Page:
I was debating whether to try tackling NaPoWriMo again this year, unsure whether I really felt up to doing a poem a day for a whole month again. But then I got a great jumpstart inspiration when I found a delightful book to give to Guy for his birthday that was an illustrated anthology of kid-friendly poems about animals. And not only some of the Edward Lear and Jack Prelutsky type stuff that you might expect, but also Shakespeare, Emily Dickinson, Bible verses, haiku, and more. I read it twice before sending it (late) up to Portland.
So then, right at the beginning of April, I had a whole menagerie of animals queueing up inside my head, asking for poems, and I’ve been having a ball writing them. Some are, yes, “for kids,” and some less so, but I love them all.
I was thinking about why this was such a fruitful way to generate poems. I think a big part of it is that simply choosing an animal to write about immediately gives you something very specific and concrete to focus on. When you sit down to a blank page, it can be all too easy to say “I’m going to write a poem about… Love!” And then something vague and mushy comes out because that’s way too broad a topic. On the other hand, you can say “I’m going to write a poem about a… Giraffe! Now what do I know about giraffes? They’re tall. Okay, let’s work with that.” And then you’re off and running with something that both writer and reader can really get a grip on. Zebras: black and white. Boom. And so on.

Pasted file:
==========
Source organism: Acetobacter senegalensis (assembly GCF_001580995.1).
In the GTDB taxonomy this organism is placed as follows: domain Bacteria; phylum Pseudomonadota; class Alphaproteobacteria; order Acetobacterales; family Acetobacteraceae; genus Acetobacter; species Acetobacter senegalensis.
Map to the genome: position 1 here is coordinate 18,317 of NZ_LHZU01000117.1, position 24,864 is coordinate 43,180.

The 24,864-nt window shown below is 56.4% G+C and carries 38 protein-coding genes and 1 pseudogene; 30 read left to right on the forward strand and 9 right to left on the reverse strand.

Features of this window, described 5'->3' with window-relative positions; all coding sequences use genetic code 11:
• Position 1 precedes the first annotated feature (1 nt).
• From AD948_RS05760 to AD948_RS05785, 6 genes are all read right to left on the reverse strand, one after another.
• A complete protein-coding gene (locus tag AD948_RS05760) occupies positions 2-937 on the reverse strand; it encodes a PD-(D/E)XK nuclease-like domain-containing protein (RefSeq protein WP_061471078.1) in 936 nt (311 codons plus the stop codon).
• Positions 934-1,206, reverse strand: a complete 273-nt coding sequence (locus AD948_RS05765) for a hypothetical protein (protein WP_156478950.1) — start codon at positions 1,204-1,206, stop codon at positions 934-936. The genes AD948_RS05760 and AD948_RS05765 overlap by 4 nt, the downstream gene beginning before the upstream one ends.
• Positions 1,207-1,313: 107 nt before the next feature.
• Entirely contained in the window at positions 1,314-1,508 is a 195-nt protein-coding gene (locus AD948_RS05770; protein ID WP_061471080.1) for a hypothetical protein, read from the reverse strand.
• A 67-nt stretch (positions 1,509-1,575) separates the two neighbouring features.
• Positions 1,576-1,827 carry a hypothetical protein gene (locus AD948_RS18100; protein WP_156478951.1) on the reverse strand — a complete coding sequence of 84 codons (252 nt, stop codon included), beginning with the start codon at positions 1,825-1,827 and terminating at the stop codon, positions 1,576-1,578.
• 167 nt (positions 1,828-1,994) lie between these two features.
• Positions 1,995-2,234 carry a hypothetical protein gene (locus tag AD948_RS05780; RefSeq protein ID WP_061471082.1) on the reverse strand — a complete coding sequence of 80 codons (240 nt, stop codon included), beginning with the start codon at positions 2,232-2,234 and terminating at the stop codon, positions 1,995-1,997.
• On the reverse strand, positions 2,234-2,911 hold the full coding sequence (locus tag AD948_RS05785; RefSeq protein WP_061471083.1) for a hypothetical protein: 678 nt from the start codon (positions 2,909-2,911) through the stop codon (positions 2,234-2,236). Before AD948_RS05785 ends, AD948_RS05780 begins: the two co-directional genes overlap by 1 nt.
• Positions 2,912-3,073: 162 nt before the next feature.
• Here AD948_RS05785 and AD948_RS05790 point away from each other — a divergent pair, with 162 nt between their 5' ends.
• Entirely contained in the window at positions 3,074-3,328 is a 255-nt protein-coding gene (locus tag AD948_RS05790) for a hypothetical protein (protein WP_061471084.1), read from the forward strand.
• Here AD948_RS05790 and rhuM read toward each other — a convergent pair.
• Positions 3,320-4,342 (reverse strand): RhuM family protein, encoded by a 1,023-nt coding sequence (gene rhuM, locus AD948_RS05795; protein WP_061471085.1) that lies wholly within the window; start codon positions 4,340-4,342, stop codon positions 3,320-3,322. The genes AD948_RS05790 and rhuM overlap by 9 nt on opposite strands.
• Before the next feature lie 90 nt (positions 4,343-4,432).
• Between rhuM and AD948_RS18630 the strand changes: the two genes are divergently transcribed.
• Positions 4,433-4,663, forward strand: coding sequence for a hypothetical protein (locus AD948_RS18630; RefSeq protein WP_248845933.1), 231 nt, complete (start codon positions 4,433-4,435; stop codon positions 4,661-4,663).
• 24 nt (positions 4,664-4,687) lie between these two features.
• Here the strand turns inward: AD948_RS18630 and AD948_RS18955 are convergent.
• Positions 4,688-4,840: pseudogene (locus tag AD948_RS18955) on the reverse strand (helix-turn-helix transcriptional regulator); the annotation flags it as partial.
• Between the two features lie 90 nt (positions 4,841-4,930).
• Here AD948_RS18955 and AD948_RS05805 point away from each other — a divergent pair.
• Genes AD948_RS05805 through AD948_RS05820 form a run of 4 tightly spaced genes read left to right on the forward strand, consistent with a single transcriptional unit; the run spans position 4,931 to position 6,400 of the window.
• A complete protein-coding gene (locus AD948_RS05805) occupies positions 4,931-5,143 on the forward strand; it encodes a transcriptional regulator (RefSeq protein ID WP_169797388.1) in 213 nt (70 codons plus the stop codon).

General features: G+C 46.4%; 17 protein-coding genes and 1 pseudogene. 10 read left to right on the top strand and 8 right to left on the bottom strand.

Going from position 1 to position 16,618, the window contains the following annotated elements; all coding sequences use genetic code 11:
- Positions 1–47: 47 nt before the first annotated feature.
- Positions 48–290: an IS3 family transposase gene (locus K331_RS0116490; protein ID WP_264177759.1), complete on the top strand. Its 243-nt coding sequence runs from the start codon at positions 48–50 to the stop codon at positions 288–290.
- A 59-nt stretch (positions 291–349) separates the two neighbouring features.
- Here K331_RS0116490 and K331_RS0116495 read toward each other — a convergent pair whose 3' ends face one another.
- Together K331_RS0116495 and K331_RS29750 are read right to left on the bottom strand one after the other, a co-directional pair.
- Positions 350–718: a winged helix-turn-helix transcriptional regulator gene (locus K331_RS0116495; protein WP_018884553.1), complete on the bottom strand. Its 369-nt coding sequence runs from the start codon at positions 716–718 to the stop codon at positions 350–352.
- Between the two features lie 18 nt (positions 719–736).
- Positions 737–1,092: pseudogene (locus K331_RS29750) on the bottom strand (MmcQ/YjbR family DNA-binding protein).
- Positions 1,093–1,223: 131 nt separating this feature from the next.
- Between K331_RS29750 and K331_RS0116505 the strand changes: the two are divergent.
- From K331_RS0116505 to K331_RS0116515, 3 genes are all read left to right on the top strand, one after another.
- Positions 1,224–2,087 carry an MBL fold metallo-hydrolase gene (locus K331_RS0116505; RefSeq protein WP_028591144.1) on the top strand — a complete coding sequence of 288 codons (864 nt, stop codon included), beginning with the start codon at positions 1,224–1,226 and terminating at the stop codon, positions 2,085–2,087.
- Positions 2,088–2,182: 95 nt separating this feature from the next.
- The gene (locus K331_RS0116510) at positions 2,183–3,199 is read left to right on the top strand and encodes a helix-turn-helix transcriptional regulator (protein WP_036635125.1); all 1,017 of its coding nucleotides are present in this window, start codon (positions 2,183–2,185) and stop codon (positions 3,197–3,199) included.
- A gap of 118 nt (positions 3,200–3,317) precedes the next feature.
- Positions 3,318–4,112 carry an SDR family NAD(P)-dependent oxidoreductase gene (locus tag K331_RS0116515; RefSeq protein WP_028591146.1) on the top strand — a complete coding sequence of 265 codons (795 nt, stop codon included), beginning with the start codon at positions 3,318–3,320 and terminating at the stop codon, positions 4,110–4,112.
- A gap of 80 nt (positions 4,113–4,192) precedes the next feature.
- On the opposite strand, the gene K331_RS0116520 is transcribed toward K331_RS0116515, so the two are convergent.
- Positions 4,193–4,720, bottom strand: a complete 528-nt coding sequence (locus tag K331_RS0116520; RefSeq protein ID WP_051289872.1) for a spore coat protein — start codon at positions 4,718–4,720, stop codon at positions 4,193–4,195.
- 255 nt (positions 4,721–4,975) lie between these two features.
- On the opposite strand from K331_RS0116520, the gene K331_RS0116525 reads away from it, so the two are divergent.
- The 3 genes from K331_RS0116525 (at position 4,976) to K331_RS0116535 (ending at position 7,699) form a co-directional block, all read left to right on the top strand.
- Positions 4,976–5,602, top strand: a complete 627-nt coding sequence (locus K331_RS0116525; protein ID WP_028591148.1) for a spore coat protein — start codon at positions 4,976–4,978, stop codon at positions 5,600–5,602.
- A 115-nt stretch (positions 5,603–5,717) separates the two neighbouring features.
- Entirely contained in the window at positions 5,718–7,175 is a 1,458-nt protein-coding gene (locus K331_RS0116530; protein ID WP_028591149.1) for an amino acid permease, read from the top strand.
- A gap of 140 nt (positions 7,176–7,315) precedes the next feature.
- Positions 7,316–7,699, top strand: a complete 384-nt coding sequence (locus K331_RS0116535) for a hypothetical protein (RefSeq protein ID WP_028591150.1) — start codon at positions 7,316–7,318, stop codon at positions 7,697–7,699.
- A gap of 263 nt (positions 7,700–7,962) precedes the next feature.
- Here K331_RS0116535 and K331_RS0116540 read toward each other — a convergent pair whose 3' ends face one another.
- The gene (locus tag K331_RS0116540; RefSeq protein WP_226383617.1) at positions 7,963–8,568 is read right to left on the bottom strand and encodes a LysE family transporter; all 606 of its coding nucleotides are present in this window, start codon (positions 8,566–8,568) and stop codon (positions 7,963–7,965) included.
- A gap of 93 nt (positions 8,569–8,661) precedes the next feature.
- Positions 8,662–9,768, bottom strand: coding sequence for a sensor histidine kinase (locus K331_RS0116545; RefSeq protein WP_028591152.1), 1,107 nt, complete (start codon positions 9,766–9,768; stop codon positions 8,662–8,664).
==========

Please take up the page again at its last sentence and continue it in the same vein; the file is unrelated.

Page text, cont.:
In some cases, the animal can even suggest the form of the poem, as with the Turtle, who made his own new type of sonnet by pulling the rhymes inside his shell with him. And then some of the animals just start telling you stories. I was a bit surprised with how the Manatee turned out, but apparently that’s what she wanted to say. (On the other hand, I got pretty much what I expected from the Buzzard.) One way or another, nearly all of my 30 poems for the month turned out to be about animals (though I did take a break to write The Danube Blues, just entirely for the sake of the title).
So now it’s May, and the poetry spigot is getting turned off. But I’m really starting to think this needs to turn into a book, especially since I have a very large number of small friends and relatives to whom I would very much enjoy giving such a book. Of course, these poems naturally beg for illustrations. So I may change the poem-a-day challenge into a drawing-a-day challenge and see how long it takes me to get marginally competent enough to do this. I really have no idea how it’ll work out, but wish me luck!
[P.S. A few more favorites include the Sloth, the Otters, and the Honeybee’s Lullaby. Or you can just read all the animals, if you like.]